Published on Forbes.com
By Andrew Farrell
September 19, 2007–It could take months, or years, to determine the true impact of the Federal Reserve’s decision to cut interest rates but, one day later at least, the decision seems to have yielded benefits. Government data released Wednesday exhibited further signs of a sputtering economy and manageable inflation.
The Commerce Department reported Wednesday that U.S. housing starts and permits for future construction last month fell to their lowest levels in more than a decade. Housing starts declined 2.6% in August, to an annual rate of 1.3 million. It is the lowest level since June 1995. Housing starts measure the number of residential unit constructions begun.
Building permits fell 5.9% in August, to an annual rate of 1.3 million. It was the lowest level since June 1995. Building permits measure the number of permissions granted to allow construction of new residential units.
The drop in housing starts and permits comes as homebuilders like D.R. Horton and Centex pull back sharply on construction because of a weak housing market. Years of heavy building left an abundance of homes just as demand pulled back.
U.S. consumers aren’t only buying fewer homes; they’re also buying fewer cars. Shares of CarMax plummeted $3.21, or 12.8%, to $21.85, after the used auto retailer lowered its guidance. The Richmond, Va.-based company warned of an “industry-wide slowdown in auto sales.”
Alan B. Lancz, … [President of Alan B. Lancz & Associates, Inc.], said the weak housing data confirms that the Fed’s rate cut was on track. Lancz also pointed to fresh economic data showing inflation is at tolerable levels. Lower interest rates encourage inflation so a rate cut can be risky if inflation is already running high.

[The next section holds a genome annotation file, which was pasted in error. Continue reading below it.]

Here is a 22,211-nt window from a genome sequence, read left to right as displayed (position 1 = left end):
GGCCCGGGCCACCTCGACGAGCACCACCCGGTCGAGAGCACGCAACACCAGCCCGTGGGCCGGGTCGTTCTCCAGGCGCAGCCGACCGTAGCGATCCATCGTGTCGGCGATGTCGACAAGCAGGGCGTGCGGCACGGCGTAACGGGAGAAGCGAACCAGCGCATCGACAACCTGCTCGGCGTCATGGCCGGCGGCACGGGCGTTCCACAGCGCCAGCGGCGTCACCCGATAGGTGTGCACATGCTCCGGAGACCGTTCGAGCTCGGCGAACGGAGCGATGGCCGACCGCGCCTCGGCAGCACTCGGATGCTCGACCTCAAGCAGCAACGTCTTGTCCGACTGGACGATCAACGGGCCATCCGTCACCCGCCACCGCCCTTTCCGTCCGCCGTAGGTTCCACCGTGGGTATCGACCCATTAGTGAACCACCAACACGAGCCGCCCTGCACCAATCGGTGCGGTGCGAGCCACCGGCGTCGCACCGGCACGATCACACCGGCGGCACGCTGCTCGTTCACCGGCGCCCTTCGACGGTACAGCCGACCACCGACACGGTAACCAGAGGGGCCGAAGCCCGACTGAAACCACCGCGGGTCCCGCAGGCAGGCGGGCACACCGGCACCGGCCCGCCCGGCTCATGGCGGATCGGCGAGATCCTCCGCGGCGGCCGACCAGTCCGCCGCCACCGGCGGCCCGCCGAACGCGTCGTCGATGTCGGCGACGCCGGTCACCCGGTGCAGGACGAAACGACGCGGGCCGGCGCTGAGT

The Labor Department reported Wednesday that its Consumer Price Index dropped 0.1% in August. Economists expected the index to remain flat last month. The August increase swung from a 0.1% gain in July. The decline was the first drop in consumer prices since October 2006. It was driven by a sharp decline in energy bills, which fell by 3.2% in August.
The core Consumer Price Index, which strips out volatile food and energy costs, rose 0.2% in August. The rise was in line with expectations and mirrored July’s increase. The Federal Reserve cut its federal funds target rate by 50 basis points to 4.75% on Tuesday. The cut set off a stock market rally that continued on Wednesday. The Dow Jones industrials gained 0.3%, or 45.93, to 13,785.32, in afternoon trading. In market news, Morgan Stanley revealed third-quarter results hobbled by decreasing loan values. Morgan Stanley is the second brokerage to release earning this week. Lehman Brothers announced better-than-expected results on Tuesday. Bear Stearns and Goldman Sachs are to release results later this week.